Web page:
Bionic City’s hypothesis most certainly rejects the trend to homogeneity in design and architecture. In all my studies of ecology, both at a species and ecosystem level, it’s evident that heterogeneity is the norm, wherein species, and in turn ecosystems, may have common traits, but are adapted at a local level. Indeed, heterogeneity is so central to the physicality of living things as for it to be expressed at the individual level, as we see in our own species. It’s not coincidental that humans all look different; our features hint at our ancestral past and were born of practical evolutionary adaptations to our surroundings. This is one of the reasons there is such great variance in the biodiversity of the world.
Therein, the hypothesis I’m working with assumes that whether at the building or the city scale, all places, to a lesser or greater degree will be heterogeneous in the Bionic City. However, while the causation of this heterogeneity is practicality, the results would arguably be more aesthetically interesting than a mass production approach to design. Subjective though that statement may be, it is backed up by millennia of data on cities and their cultural and social interfaces. Individuality is central to the human condition; we like to differentiate ourselves as individuals and as groups. In that respect modern man is no different to our tribal ancestors.
There is growing evidence that many a developer’s notion of progress is at stark odds with that of the communities that live in the places where significant amounts of new development is unfolding. Take for example my observations when I was in India earlier this year. Most of the visual representations of India’s future cities were acutely homogeneous in design and looked much the same as other plans for other cities about the rest of the world; all towering straight lines, glass and occasional balconies, with the odd patch of greenery dotted about ground level. From a functional perspective, many of these building types are less efficient than some of the centuries old architecture about the region. While ‘passive’ heating and cooling, and rainwater harvesting are thought by some to be the ‘new’ thing, their origins stretch back millennia. Ecologically the developers’ designs are most often equally, if not even more obnoxious, presenting little, if any opportunity for indigenous and migratory insects, birds and mammals to utilize the architecture, which is not the case with the traditional Indian architectural styles. Socially and culturally most of the new development proposals fail in equal measure, for while some may chirp that the developers are ‘giving the people what the people want’, the on-the-ground interviews my colleague and I conducted indicate otherwise. Whether interviewing slum dwellers or staff and students at the most prestigious regional institutes, rickshaw drivers or shopkeepers, mechanics or engineers, citizens wanted cities that accommodated their cultural and spiritual needs, including a close relationship with nature and places for contemplation and worship, amongst other things. The men and women that we interviewed felt left out of the decision making progress – ignored and abandoned, and some were understandably angry with this. I made many other observations during the trip, however, the long and the short of it is that a great many of the new urban developments that I witnessed were more out-dated in their thinking than that of some of the ancient architectural ruins I visited.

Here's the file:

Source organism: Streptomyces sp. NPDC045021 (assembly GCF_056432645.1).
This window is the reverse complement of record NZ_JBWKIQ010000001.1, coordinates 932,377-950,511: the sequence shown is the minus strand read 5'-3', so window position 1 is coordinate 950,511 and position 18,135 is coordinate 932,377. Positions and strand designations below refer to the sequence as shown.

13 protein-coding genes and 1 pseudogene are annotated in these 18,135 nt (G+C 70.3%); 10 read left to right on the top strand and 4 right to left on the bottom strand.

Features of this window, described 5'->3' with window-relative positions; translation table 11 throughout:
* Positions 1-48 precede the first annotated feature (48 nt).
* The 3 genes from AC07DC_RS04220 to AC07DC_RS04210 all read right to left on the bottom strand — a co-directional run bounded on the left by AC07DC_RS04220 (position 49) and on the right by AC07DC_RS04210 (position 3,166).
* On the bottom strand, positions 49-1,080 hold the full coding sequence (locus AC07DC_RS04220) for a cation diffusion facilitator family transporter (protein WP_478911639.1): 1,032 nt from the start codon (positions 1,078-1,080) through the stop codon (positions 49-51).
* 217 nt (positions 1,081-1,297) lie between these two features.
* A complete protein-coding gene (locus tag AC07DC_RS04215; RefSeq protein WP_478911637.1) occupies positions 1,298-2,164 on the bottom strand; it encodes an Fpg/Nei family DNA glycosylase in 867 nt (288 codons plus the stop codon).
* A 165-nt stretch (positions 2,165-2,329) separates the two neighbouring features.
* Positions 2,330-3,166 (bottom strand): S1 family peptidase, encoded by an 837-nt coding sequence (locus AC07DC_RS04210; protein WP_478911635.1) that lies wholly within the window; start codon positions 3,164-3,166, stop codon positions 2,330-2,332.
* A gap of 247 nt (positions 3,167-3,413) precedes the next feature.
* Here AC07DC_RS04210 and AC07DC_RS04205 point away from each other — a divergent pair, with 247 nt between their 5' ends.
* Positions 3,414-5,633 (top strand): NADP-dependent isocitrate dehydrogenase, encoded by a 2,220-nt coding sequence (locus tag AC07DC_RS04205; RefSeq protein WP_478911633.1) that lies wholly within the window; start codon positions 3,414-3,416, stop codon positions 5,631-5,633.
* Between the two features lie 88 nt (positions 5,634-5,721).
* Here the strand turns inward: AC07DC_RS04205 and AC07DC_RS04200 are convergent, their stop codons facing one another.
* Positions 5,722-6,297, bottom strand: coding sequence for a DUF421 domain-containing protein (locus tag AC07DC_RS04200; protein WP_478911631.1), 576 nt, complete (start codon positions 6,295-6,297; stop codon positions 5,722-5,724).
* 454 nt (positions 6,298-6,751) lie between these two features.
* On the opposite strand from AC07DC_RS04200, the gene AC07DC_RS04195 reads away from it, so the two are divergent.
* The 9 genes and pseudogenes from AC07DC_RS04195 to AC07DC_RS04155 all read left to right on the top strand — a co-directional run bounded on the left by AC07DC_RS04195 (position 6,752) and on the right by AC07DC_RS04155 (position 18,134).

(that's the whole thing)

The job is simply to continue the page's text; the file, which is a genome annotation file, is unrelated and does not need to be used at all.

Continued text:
Humans, just like other animals, have many different physical, cultural and social needs. Shoehorn us into places that don’t meet those needs and you unravel a hornet’s nest of problems. Some try to frame a love of nature as psycho-emotional babble. Science says otherwise. Umpteen studies indicate people are happier and healthier in an around nature. Is homogeneity merely a result of poor research and ignorance on the part of some developers? This is a possibility, though I think a more significant factor is the current economic model. Most developers buy a plot of land, stick something on it and flog it to whomever will buy it, and upon doing so, retain no long-term responsibility regarding how effective the building performs at a social, cultural, ecological and/or resource level. There are exceptions to the rule, and the UK and Europe is generally performing fairly well in this regard, as illustrated by the strategies being employed by companies like Skanska.
The heterogeneity inherent in the Bionic City approach is one of the reasons that I have not yet sketched the city, only facets thereof. Its hypothesis isn’t seeking to present a prescriptive design aesthetic, as did Modernism. It’s instead concerned with behaviors, characteristics, relationships and the systems these form. Of course, I consider how Bionic City’s genetics may express themselves in physical form. However, for now at least, I’m working with the basic building blocks of the city – its early evolutionary stage. Attempting other than this would be pure speculation, not science. Luckily I like the idea that rather than single-handedly sketch the city, as did Frank Lloyd Wright with Broadacre City or Le Corbusier with Ville Radieuse, it’s a collaborative process. Again, reverting to the point above on discovery in design, co-creating a city with like-minded souls presents more opportunity for surprise, and that’s a very attractive prospect!